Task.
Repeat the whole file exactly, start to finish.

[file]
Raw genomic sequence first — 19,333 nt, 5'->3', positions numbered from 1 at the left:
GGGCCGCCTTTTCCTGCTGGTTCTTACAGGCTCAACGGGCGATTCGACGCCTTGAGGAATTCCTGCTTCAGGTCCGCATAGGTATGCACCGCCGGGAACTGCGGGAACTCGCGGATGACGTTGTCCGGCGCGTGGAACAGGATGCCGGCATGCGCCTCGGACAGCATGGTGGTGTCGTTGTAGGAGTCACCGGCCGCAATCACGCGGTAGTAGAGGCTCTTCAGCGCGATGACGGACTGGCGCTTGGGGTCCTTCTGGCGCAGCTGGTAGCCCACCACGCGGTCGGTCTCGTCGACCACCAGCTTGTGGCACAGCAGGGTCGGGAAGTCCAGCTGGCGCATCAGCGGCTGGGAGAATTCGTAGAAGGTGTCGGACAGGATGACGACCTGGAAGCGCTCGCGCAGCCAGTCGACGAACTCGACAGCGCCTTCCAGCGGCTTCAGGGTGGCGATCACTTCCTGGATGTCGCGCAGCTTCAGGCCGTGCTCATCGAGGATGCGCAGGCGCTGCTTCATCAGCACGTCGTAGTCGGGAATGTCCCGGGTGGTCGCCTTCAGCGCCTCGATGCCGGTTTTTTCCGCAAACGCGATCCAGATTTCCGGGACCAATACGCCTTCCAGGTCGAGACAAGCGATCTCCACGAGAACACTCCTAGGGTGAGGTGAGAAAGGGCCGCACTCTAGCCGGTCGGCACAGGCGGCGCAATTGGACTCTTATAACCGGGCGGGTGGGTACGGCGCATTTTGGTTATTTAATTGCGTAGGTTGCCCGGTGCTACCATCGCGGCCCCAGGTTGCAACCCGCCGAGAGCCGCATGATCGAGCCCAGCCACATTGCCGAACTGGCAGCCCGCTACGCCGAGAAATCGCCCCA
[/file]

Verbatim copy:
Raw genomic sequence first — 19,333 nt, 5'->3', positions numbered from 1 at the left:
GGGCCGCCTTTTCCTGCTGGTTCTTACAGGCTCAACGGGCGATTCGACGCCTTGAGGAATTCCTGCTTCAGGTCCGCATAGGTATGCACCGCCGGGAACTGCGGGAACTCGCGGATGACGTTGTCCGGCGCGTGGAACAGGATGCCGGCATGCGCCTCGGACAGCATGGTGGTGTCGTTGTAGGAGTCACCGGCCGCAATCACGCGGTAGTAGAGGCTCTTCAGCGCGATGACGGACTGGCGCTTGGGGTCCTTCTGGCGCAGCTGGTAGCCCACCACGCGGTCGGTCTCGTCGACCACCAGCTTGTGGCACAGCAGGGTCGGGAAGTCCAGCTGGCGCATCAGCGGCTGGGAGAATTCGTAGAAGGTGTCGGACAGGATGACGACCTGGAAGCGCTCGCGCAGCCAGTCGACGAACTCGACAGCGCCTTCCAGCGGCTTCAGGGTGGCGATCACTTCCTGGATGTCGCGCAGCTTCAGGCCGTGCTCATCGAGGATGCGCAGGCGCTGCTTCATCAGCACGTCGTAGTCGGGAATGTCCCGGGTGGTCGCCTTCAGCGCCTCGATGCCGGTTTTTTCCGCAAACGCGATCCAGATTTCCGGGACCAATACGCCTTCCAGGTCGAGACAAGCGATCTCCACGAGAACACTCCTAGGGTGAGGTGAGAAAGGGCCGCACTCTAGCCGGTCGGCACAGGCGGCGCAATTGGACTCTTATAACCGGGCGGGTGGGTACGGCGCATTTTGGTTATTTAATTGCGTAGGTTGCCCGGTGCTACCATCGCGGCCCCAGGTTGCAACCCGCCGAGAGCCGCATGATCGAGCCCAGCCACATTGCCGAACTGGCAGCCCGCTACGCCGAGAAATCGCCCCA